As to the comparison with other commodities, the Commission found the evidence unpersuasive. They found the compared commodities where also durable, manufactured goods having a predominant origin in the Eastern territory, but that otherwise they were not comparable. The Commission further concluded:

 

"There is no showing that each of the compared commodities have any transportation characteristics in common with complainant's heavy electrical machinery which, because of excessive dimensions in weight, necessitates (a) the use of special flatcar equipment, (b) extra rail services involving clearances of routes, inspection of freight after loading and between rail interline to insure continued clearances, (c) circuitous rail routing resulting from clearance problems, (d) reduced speed in transit to preclude shifting and damage to lading, (e) individual switching as opposed to normal "hump" switching to eliminate impact and thus preclude damage to freight, (f) slow turnaround and low car utilization of special equipment account lack of volume in movement of complainant's high valued commodities, (g) the abnormally high risk the carriers assume in transporting complainant's products weighing 75,000 pounds or more each, that range in value from $ 100,000 to $ 1,500,000 per article as shown in complainant's exhibit No. 3, pages 6-7, and (h) complainant's products by reason of their excessive dimensions and weight are unlike any compared commodities in that they are 100 percent captive to the rail lines and, therefore, cannot benefit from the influence of intermodal rate competition as is the case with the rail rates on the compared commodities."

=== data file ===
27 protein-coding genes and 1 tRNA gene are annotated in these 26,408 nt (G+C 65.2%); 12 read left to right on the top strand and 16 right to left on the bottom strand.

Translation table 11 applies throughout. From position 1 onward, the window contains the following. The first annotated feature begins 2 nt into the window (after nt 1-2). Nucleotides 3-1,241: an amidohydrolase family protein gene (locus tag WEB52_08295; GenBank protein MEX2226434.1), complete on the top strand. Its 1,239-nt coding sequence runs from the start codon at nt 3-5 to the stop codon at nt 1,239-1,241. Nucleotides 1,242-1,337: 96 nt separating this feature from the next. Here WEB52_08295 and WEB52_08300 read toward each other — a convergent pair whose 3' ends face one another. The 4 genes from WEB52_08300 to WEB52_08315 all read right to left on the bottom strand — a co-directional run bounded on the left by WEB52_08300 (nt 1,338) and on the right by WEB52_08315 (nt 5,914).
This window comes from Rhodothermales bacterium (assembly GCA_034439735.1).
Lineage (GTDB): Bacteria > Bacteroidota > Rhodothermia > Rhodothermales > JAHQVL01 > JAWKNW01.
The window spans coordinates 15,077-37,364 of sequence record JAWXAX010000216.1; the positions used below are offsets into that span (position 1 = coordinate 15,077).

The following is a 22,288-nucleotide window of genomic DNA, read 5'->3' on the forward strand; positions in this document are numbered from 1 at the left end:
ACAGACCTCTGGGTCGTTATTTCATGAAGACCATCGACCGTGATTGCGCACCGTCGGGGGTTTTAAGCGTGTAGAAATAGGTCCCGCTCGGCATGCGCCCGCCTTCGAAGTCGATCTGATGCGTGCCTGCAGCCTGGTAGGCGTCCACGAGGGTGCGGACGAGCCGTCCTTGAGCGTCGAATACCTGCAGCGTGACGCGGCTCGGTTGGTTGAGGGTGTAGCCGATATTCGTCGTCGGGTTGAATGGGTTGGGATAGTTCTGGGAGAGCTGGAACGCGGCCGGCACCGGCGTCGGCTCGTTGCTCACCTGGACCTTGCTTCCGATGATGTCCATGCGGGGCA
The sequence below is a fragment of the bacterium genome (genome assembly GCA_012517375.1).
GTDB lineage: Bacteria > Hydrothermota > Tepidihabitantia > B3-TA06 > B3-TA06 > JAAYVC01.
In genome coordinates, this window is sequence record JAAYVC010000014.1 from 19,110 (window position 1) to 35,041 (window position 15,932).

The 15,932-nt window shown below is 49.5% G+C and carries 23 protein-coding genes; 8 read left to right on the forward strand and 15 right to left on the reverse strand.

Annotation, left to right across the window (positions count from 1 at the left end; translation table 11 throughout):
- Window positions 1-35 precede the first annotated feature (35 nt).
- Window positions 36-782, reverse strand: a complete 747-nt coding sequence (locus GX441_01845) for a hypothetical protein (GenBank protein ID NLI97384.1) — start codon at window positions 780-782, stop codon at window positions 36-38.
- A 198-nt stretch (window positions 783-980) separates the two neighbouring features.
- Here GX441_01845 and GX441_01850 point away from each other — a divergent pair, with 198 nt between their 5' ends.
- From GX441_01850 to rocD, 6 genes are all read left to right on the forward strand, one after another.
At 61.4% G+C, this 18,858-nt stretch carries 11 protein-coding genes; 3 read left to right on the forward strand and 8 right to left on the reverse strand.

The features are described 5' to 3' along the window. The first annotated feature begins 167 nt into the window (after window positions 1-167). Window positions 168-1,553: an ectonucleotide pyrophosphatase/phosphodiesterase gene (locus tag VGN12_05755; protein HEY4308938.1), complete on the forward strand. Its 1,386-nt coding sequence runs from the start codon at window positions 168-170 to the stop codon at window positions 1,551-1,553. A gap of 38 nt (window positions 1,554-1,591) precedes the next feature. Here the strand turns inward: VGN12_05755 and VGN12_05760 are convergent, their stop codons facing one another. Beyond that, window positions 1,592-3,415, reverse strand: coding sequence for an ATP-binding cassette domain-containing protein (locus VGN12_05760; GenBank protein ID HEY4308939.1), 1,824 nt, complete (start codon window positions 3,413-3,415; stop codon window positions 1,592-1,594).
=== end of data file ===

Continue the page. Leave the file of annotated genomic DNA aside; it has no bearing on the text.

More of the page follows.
Plaintiffs also assailed the rates by attempting to show that the ratio of revenues to fully allocated costs was in excess of 200 percent, or in other words, that the revenues attributable to the freight in question exceeded fully allocated costs by 100 percent. Putting aside various problems raised as to how these figures should be computed and what adjustments to the figures were appropriate, the Commission noted the lack of precedent for holding that any specific ratio of revenues to fully allocated costs was unreasonable. The Commission cited contrary authority, however, showing generally that the fact that revenues are substantially above fully allocated costs does not establish that the rates are excessive. As stated by the Commission:

 

"(H)eretofore the Commission has studiously avoided establishing a principle that rates are deemed unjust and unreasonable per se when either the rates or the revenues and earnings produced therefrom exceed the carrier's fully allocated costs for performing the transportation service by a specified percentage figure. The only indication that the Commission might adopt such a principle of establishing maximum rates related to fully allocated costs are the references in each of the opposing briefs filed herein averring that this is a matter under consideration in Ex Parte No. 270, Investigation of Railroad Freight Rate Structure which is now pending before the agency.